HNPC Information Session held at Morgan State University
Larry Nagahara, JHU WSE Associate Dean of Research, speaks to faculty at Morgan State University about the Hopkins NIST PREP Consortium on April 25, 2019.
JHU NIST PREP Program Holds Orientation with WSEApproximately 15 members of JHU WSE and KSAS faculty attended an orientation on the Johns Hopkins NIST PREP
and KSAS Faculty
Consortium on Aug. 15 on the Homewood campus.
A special program between NIST (National Institute of Standards and Technology) and the Johns Hopkins University PREP (Professional Research Experience Program) consortium, the program places undergraduates, graduate students, research faculty, and recent alumni in NIST labs for a professional research collaboration with NIST scientists.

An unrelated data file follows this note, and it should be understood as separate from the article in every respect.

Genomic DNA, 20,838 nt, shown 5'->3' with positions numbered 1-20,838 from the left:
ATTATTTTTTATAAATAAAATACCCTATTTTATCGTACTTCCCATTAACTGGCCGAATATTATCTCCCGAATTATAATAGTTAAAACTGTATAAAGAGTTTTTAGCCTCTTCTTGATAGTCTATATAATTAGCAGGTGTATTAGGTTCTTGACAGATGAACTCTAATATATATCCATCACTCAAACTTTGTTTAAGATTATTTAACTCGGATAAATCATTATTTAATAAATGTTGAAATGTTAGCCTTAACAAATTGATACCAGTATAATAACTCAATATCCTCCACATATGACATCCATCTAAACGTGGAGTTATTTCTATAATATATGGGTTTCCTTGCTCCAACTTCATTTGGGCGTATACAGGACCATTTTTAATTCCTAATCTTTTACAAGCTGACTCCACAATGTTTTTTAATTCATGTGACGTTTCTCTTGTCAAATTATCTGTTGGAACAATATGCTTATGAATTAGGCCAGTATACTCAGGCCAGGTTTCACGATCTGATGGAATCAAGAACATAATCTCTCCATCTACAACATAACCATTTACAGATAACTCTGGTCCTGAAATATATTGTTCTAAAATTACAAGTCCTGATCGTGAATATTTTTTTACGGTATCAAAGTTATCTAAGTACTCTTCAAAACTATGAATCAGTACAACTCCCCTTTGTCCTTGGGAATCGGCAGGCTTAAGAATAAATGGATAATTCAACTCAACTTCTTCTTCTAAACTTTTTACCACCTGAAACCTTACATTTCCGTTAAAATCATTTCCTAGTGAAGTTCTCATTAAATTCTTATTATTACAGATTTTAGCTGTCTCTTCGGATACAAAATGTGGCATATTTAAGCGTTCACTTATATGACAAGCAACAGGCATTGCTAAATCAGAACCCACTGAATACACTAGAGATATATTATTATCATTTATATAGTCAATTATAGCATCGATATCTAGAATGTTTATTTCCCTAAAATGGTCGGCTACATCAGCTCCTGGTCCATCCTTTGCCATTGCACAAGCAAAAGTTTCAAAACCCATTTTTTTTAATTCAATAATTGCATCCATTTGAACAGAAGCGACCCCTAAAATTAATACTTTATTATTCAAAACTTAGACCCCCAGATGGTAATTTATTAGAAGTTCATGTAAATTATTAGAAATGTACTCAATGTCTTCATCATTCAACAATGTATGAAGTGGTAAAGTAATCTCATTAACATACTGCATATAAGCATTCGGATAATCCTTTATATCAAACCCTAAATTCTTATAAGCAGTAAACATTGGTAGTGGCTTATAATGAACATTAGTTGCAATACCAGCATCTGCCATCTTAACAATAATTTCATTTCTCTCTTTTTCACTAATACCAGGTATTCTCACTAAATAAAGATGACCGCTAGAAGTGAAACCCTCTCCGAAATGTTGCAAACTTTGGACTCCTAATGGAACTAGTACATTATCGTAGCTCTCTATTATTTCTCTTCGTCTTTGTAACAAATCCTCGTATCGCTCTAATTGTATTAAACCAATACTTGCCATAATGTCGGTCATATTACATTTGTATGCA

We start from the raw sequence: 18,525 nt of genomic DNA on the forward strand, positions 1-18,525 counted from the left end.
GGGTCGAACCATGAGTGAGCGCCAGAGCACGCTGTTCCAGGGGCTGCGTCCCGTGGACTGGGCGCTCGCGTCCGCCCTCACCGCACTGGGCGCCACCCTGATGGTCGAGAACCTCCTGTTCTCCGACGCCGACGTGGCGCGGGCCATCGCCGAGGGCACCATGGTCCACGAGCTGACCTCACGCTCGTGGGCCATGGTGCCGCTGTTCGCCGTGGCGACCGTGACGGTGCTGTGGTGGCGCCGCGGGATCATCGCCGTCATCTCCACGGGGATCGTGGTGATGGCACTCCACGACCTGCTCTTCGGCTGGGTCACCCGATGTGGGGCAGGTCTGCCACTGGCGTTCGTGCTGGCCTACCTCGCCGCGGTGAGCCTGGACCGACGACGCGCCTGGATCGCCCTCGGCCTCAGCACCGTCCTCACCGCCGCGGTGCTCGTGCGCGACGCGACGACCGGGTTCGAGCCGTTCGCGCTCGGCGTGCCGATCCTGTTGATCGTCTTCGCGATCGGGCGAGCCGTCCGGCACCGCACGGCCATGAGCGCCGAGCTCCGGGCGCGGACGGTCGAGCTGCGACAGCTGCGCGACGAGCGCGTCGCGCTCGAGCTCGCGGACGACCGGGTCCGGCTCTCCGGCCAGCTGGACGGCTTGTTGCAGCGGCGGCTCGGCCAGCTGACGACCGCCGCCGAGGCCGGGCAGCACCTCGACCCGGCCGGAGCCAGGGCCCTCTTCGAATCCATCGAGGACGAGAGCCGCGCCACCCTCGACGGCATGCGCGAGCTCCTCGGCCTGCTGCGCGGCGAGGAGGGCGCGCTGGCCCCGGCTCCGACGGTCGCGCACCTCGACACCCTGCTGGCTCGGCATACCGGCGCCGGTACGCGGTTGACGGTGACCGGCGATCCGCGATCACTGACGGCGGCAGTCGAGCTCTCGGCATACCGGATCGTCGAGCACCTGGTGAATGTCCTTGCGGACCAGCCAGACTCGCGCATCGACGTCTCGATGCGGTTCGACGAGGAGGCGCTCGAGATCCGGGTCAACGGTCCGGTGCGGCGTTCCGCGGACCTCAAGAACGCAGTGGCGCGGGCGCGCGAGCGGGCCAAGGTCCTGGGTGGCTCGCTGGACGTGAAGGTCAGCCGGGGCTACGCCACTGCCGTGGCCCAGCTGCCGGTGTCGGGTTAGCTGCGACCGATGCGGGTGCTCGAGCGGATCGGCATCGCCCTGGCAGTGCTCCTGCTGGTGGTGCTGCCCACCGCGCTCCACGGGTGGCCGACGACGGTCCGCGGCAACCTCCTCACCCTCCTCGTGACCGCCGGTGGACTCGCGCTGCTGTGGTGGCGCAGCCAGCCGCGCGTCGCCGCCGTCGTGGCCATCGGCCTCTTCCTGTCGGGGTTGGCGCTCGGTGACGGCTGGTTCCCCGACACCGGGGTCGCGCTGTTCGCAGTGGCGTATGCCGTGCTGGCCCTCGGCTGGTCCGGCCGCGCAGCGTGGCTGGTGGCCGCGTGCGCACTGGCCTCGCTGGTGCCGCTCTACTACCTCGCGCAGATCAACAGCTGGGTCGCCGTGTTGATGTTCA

For more information, contact:
Hopkins NIST PREP Consortium
Johns Hopkins University has been awarded up to $30 million to lead a consortium of three Mid-Atlantic universities that will work together on research projects with the National Institute of Standards and Technology (NIST). Dr. Larry Nagahara, Associate Dean of Research at WSE, is the PI for this effort and was supported in the proposal process by the Commercial and Government Program Office (CGPO), where the program will be housed.
The NIST program, called the Professional Research Experience Program, will combine educational programs with real-world experiences to help students understand industry demands and advance measurement science. The five-year program will involve undergraduate and graduate students as well as post-doctoral fellows, faculty, and academic affiliates and aims to facilitate more students choosing careers in scientific research. The JHU NIST PREP Consortium will be led by the university's Whiting School of Engineering under Nagahara, and Krieger School of Arts and Sciences under Dr. John Toscano. JHU will work closely with the other members of the consortium, Morgan State University and State University of New York at Binghamton.